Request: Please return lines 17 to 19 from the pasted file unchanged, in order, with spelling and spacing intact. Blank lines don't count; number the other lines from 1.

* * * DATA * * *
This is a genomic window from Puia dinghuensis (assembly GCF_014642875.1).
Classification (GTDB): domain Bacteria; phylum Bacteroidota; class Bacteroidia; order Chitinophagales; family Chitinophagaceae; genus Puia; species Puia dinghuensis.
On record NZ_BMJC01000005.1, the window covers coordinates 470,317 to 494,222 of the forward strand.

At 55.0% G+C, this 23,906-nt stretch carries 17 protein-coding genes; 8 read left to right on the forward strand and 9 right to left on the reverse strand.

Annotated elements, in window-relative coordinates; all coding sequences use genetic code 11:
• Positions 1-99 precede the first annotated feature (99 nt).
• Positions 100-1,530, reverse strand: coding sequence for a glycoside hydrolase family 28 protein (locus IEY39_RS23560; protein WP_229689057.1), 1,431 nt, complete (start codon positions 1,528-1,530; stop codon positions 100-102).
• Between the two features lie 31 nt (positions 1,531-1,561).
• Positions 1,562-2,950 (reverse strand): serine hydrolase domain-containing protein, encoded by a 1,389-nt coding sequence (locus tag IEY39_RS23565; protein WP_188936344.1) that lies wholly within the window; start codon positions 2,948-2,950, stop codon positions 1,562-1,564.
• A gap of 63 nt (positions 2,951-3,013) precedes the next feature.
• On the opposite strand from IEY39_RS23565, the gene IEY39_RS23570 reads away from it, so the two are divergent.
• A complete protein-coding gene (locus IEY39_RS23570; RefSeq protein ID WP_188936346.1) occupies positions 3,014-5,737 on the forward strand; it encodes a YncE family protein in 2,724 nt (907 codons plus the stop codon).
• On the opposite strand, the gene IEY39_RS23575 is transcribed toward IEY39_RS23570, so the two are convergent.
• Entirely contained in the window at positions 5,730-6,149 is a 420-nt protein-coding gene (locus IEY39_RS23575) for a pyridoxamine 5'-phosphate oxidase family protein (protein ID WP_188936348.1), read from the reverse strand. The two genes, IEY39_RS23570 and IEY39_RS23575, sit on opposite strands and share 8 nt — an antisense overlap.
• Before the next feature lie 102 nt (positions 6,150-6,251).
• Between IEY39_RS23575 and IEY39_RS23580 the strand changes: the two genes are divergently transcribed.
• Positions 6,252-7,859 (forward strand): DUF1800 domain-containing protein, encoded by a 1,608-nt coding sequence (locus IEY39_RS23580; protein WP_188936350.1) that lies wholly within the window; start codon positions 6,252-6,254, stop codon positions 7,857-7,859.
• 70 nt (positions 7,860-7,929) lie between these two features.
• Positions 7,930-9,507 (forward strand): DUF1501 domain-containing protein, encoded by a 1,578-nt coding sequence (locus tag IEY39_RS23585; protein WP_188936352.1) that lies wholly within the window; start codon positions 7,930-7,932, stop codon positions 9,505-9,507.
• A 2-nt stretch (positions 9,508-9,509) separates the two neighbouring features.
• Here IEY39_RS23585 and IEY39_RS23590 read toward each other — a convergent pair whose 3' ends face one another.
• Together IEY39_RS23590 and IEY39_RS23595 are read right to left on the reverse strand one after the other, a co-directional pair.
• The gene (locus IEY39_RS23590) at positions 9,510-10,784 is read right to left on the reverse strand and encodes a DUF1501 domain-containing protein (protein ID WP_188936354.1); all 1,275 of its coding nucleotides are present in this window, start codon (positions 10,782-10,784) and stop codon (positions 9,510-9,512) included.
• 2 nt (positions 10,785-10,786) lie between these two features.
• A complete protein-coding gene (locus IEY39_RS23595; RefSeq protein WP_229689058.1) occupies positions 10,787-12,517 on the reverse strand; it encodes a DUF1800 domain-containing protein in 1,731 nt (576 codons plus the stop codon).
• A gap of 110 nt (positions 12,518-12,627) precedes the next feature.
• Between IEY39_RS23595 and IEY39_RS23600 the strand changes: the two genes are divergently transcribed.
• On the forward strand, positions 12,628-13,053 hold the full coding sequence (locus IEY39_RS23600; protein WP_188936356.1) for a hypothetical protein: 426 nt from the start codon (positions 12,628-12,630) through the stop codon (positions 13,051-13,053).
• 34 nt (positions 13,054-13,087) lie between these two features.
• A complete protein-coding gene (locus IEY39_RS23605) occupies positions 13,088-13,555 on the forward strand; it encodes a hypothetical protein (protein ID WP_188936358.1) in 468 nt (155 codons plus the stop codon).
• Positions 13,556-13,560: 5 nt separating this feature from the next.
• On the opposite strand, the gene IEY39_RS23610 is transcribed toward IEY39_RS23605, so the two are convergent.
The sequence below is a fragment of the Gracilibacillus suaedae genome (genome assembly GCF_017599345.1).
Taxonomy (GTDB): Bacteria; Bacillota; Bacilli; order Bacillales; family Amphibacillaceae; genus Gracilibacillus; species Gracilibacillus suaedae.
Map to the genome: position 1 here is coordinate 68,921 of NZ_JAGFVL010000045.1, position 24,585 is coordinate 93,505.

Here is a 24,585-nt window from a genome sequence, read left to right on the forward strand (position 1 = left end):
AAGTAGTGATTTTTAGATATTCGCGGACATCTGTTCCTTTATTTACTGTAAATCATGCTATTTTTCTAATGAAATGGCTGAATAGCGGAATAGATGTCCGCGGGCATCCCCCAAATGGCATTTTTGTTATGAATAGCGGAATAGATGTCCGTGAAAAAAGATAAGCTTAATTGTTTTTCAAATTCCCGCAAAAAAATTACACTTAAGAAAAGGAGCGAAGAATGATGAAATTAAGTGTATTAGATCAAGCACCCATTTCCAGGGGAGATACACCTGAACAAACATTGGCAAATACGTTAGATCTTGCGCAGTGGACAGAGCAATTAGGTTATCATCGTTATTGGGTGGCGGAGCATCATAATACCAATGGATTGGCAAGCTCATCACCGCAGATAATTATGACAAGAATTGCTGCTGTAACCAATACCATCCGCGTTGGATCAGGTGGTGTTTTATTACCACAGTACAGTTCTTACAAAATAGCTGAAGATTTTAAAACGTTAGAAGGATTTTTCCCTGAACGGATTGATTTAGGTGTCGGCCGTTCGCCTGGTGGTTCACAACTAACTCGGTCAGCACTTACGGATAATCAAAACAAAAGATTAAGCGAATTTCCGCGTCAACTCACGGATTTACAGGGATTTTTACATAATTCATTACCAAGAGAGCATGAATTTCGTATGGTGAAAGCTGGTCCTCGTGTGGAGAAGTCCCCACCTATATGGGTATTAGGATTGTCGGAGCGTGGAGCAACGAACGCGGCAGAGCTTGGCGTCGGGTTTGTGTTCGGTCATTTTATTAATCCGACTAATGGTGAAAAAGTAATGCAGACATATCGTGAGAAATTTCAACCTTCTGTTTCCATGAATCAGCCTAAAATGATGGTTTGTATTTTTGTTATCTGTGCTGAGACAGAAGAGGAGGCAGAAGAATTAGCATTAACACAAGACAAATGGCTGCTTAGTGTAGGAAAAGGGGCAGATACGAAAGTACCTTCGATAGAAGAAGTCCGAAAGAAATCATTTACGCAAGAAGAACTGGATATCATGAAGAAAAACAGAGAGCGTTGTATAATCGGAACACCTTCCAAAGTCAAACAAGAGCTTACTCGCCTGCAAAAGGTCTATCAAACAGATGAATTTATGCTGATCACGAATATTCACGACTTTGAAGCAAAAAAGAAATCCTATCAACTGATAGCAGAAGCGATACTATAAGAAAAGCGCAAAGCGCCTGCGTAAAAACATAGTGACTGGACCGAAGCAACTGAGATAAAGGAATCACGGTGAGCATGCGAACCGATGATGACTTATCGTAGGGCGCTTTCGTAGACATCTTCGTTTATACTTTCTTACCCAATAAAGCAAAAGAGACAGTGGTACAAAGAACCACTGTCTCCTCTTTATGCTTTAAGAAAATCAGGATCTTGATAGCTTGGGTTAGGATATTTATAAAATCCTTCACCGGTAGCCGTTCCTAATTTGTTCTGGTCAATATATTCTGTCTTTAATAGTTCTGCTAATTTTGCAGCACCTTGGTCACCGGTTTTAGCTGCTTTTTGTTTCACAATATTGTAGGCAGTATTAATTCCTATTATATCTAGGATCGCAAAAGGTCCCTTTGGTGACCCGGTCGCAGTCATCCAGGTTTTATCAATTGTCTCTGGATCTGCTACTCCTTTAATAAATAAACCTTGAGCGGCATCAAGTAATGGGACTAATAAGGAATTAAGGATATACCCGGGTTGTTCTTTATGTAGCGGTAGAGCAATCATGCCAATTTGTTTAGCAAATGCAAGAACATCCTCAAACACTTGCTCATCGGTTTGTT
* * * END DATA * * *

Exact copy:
• Positions 6,252-7,859 (forward strand): DUF1800 domain-containing protein, encoded by a 1,608-nt coding sequence (locus IEY39_RS23580; protein WP_188936350.1) that lies wholly within the window; start codon positions 6,252-6,254, stop codon positions 7,857-7,859.
• 70 nt (positions 7,860-7,929) lie between these two features.
• Positions 7,930-9,507 (forward strand): DUF1501 domain-containing protein, encoded by a 1,578-nt coding sequence (locus tag IEY39_RS23585; protein WP_188936352.1) that lies wholly within the window; start codon positions 7,930-7,932, stop codon positions 9,505-9,507.